Fire ants aren’t really a single species so much as they are a set of species in the Solenopsis genus which all have one thing in common: they have a sting that feels like someone put out a lit match on your skin. And while that’s painful enough when it happens once, the red imported fire ant is particularly fond of swarming its victims with little provocation and inflicting hundreds or even thousands of stings at once. Continue reading
Cockroaches have a reputation for being the ultimate survivors. They can live through everything from poisoned, rotting food to nuclear fallout and can even survive a week without a head. Quite naturally, this skill with survival extends to making them all but impossible to evict from a home once they’ve decided to move in, and so it’s important to know how to avoid getting their attention in the first place. Continue reading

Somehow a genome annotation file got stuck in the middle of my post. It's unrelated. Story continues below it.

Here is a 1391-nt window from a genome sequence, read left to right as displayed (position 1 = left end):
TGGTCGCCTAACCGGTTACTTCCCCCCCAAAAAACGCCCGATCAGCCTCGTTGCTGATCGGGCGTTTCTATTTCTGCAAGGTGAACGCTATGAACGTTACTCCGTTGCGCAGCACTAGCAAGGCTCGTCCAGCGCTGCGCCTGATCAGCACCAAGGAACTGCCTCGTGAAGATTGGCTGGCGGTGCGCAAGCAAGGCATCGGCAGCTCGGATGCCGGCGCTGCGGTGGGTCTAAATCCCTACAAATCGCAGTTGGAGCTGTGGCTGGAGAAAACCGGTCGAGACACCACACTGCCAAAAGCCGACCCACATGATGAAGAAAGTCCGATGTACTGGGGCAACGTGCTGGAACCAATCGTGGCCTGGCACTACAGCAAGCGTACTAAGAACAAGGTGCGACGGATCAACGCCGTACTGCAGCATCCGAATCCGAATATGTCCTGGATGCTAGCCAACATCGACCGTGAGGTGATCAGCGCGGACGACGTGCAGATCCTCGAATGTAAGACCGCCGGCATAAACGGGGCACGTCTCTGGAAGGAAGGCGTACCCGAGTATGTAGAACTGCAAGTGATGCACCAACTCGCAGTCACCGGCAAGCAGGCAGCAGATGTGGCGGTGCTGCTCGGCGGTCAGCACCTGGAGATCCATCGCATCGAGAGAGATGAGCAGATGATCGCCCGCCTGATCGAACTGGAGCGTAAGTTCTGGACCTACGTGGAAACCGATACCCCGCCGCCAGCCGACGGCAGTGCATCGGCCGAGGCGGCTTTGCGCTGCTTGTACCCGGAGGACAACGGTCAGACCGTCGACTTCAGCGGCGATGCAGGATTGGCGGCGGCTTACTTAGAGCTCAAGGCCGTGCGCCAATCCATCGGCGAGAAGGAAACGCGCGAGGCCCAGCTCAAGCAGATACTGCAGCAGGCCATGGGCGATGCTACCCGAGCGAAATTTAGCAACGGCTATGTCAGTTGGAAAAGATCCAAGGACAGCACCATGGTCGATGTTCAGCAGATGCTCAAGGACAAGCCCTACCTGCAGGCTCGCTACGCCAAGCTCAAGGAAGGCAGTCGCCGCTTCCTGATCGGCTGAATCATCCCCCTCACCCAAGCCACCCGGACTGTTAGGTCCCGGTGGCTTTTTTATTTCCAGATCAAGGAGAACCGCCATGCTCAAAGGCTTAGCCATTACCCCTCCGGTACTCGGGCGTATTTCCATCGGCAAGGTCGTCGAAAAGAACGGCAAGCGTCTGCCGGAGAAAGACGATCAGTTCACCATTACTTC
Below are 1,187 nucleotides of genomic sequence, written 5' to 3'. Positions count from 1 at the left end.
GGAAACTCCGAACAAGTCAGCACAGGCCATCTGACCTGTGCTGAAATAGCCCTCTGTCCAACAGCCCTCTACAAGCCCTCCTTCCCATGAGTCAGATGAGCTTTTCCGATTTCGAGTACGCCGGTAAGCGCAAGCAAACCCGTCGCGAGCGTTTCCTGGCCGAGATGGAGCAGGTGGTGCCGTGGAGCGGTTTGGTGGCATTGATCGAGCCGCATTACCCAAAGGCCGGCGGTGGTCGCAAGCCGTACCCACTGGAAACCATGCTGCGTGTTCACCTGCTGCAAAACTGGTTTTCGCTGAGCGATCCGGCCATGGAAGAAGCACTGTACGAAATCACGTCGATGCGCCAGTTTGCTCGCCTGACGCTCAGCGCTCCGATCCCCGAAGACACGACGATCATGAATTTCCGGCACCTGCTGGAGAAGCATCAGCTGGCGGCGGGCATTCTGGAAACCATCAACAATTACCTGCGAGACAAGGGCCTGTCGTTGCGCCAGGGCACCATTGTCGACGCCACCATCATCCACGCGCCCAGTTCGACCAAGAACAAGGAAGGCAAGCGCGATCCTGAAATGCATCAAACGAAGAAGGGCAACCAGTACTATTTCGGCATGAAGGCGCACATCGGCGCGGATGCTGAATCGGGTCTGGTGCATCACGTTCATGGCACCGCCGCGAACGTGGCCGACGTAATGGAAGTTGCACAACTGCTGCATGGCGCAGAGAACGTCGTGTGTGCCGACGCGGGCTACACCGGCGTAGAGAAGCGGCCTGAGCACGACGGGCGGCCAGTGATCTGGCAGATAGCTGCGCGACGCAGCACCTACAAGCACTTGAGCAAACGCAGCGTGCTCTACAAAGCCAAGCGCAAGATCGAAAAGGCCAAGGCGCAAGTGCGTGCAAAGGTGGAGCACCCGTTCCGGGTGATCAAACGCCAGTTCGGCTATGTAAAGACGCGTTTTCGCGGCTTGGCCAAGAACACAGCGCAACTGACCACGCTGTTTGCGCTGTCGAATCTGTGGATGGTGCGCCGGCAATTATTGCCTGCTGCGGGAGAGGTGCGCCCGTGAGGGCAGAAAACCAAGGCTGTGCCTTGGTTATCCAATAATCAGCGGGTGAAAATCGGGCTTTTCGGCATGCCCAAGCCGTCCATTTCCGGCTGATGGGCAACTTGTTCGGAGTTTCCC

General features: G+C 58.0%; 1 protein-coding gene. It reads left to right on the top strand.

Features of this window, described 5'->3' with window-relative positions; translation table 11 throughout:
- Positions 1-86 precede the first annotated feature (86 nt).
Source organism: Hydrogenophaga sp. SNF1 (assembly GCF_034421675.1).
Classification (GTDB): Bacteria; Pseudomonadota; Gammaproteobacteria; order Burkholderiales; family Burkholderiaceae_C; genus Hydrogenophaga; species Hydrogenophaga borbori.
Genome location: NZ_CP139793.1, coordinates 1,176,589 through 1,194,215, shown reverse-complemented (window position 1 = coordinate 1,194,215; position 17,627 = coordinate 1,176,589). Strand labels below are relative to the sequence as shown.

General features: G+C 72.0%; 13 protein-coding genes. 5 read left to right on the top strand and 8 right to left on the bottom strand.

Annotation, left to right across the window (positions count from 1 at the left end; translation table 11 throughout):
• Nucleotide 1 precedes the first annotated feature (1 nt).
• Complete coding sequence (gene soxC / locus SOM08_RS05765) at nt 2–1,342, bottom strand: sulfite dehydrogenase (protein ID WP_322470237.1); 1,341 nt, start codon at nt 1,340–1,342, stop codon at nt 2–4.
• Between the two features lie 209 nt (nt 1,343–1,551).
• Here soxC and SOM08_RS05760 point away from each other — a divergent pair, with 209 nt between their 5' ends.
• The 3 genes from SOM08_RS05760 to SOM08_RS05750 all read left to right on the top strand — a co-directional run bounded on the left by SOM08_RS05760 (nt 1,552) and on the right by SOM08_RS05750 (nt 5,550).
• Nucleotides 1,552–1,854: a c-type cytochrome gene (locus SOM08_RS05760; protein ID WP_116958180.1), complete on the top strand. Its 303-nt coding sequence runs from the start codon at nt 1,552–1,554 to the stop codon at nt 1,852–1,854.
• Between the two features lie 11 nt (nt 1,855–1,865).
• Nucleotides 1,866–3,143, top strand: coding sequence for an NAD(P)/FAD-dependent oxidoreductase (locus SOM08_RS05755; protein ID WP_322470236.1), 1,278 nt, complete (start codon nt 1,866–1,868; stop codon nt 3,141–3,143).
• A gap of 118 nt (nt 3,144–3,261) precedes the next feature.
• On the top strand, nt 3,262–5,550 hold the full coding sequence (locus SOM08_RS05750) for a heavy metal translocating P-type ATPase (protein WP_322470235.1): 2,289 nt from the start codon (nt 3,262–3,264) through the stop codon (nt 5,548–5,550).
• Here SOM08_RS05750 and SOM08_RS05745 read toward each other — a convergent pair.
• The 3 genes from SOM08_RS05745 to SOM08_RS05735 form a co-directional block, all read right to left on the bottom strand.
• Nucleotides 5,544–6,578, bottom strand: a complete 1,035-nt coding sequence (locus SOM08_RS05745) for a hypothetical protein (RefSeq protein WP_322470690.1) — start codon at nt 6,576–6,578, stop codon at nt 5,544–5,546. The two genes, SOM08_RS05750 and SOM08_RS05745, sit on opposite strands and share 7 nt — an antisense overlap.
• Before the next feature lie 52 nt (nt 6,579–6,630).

Perhaps there’s a nearby hill with an amazing view that’s perfect for enjoying with company and a couple sandwiches. Perhaps you’ve built up your backyard to the point where it would be a crime not to enjoy a few meals outdoors every year. Then again, maybe you know someone in your neighborhood who loves to host backyard parties, parties where you sometimes bring food to share. No matter how it happens, if you bring food containers out into a natural setting, you should always make sure it’s clear of insects when you take it back home. Continue reading
A compost pile is supposed to fill up with all sorts of bacteria and microorganisms we wouldn’t want to see anywhere inside our homes. After all, the pile full of organic trash that’s actively decaying so that it’ll turn into a decent fertilizer for the garden or lawn. Continue reading